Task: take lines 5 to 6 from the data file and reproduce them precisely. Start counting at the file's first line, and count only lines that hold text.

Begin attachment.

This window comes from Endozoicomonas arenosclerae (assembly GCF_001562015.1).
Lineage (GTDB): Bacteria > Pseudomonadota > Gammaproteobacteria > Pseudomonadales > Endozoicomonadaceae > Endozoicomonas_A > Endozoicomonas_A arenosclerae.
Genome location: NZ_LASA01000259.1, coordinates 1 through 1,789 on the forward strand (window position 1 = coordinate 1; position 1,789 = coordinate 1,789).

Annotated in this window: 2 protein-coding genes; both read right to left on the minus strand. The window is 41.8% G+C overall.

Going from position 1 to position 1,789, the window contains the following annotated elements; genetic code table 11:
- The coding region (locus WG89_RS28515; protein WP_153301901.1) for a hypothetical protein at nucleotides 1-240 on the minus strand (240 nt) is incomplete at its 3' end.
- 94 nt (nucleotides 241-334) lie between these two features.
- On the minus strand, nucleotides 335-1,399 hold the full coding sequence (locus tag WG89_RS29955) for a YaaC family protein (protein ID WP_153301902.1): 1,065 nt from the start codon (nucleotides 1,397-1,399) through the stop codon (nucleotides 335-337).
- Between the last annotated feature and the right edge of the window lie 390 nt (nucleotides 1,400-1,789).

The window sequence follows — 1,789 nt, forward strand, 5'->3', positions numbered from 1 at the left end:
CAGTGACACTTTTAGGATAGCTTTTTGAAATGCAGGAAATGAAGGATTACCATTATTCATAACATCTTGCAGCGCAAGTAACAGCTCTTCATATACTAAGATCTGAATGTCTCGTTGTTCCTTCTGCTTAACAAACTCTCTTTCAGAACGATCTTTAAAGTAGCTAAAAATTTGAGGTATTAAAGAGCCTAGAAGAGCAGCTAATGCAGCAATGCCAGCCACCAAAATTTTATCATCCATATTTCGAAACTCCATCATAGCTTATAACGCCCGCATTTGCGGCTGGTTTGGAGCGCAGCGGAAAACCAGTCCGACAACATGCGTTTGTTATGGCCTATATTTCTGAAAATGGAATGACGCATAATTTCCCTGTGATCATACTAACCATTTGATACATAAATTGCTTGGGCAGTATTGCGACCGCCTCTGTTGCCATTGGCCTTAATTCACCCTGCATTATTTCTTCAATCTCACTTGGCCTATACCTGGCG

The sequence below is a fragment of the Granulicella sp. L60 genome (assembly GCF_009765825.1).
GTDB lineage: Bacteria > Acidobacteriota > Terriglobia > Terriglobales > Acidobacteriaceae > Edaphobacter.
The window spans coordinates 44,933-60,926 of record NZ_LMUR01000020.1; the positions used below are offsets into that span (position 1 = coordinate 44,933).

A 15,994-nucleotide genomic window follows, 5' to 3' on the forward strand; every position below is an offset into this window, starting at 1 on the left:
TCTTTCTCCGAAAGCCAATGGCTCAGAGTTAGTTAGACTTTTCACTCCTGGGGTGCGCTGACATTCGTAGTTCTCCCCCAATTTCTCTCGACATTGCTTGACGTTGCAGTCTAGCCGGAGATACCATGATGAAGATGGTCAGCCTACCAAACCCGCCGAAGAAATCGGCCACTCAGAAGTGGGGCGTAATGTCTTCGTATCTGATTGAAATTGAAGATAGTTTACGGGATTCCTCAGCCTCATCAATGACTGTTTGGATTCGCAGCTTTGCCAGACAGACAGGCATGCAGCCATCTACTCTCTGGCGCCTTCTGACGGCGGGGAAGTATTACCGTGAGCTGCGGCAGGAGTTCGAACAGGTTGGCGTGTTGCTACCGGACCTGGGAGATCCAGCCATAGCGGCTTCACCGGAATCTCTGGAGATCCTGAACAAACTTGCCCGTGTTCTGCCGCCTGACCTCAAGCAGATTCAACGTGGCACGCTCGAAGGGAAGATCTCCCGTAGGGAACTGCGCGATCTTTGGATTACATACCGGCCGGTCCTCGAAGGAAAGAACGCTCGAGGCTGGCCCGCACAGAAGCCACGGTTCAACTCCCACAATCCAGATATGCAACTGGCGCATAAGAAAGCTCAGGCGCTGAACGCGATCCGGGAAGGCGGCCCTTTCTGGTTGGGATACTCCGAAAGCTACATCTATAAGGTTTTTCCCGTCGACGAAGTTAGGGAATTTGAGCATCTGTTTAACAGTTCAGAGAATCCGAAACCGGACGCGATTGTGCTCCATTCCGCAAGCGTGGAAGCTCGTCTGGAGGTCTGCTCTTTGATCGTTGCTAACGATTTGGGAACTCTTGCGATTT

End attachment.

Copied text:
Going from position 1 to position 1,789, the window contains the following annotated elements; genetic code table 11:
- The coding region (locus WG89_RS28515; protein WP_153301901.1) for a hypothetical protein at nucleotides 1-240 on the minus strand (240 nt) is incomplete at its 3' end.